I have often been asked about the purpose of IAS 24, or recently, I was asked specifically about the role of IAS 24 in “regulating an entity’s transactions with ‘friends’”.  Specifically, the question related to the [incorrect] presumption that IAS 24 required a company to disclose the “fair value” of transactions with related parties, or at least state whether the transactions have been undertaken at “arm’s length prices”.

Let’s get this straight… IAS 24 is not a measurement standard!  It neither requires transactions with related parties to be restated to a “fair value”, nor does it require a commentary by the entity as to whether the transactions undertaken have been conducted at “arm’s length”.  IAS 24 simply requires the identification of all related parties (a simple list of “who”, some of which is then disclosed), disclosures in all cases about parent-subsidiary relationships, disclosure in all cases about aspects of key management personnel remuneration (actual amounts paid, so no question of the “value” of such remuneration), and then certain details where there have been actual transactions with related parties.  The disclosure of related party transactions includes the amount, and year end balances if any.  So nowhere does the standard require the entity to tell us about the “value” of any transactions.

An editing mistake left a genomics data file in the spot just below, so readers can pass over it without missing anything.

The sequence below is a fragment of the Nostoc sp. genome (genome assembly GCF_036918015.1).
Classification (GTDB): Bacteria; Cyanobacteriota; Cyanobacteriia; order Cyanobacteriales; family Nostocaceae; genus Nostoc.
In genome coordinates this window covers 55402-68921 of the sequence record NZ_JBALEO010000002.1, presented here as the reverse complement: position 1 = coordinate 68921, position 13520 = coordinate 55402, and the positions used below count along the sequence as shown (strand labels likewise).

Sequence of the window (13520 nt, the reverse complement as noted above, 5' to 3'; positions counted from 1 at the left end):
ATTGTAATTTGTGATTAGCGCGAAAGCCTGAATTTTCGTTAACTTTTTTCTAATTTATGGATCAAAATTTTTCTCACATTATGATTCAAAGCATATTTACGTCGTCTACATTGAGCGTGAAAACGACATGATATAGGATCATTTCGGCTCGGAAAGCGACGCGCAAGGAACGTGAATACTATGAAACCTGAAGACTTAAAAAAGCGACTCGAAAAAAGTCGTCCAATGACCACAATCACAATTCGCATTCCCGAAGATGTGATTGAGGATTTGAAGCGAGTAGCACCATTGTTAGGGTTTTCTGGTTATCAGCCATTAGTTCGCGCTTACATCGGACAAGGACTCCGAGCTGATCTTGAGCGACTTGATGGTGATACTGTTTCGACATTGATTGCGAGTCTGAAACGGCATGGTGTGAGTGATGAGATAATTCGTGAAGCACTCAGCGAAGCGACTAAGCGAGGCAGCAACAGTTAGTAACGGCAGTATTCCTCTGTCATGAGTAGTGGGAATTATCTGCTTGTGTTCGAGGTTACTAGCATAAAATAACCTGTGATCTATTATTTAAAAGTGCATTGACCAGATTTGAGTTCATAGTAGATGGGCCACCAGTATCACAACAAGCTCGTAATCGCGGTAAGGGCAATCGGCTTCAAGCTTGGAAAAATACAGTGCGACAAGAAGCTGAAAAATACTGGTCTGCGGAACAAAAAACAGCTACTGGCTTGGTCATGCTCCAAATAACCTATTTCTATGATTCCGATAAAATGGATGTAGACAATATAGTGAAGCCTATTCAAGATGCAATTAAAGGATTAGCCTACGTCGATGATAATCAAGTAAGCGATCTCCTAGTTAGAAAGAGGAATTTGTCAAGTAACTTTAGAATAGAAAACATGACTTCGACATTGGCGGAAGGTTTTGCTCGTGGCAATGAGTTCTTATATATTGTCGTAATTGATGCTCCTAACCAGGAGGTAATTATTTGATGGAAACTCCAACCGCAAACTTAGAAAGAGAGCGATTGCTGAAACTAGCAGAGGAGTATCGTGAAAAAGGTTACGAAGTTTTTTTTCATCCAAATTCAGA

However, an entity may wish to voluntarily add to the disclosure of amount (terms, y/e balance etc) of related party transactions a commentary such as “These transactions were all conducted on normal commercial, arm’s length, terms”.  Why not?  It is trying to allay the reader’s concern that there might be something “special” about the price and terms of the transaction.  IAS 24 allows such a disclosure to be made, but paragraph 23 requires that such an assertion can only be made “if the terms can be substantiated”.  Thus evidence will have to be presented by the preparer that the transactions were on arm’s length terms.

So in conclusion, the purpose of IAS 24 is to bring to the reader’s attention the possibility that the statement of financial position and/or statement(s) of financial performance may have been affected by the existence of related parties and transactions with them.

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Ian Charles comments on IAS 24 - Related Party Disclosures in this months IFRS Blog Post

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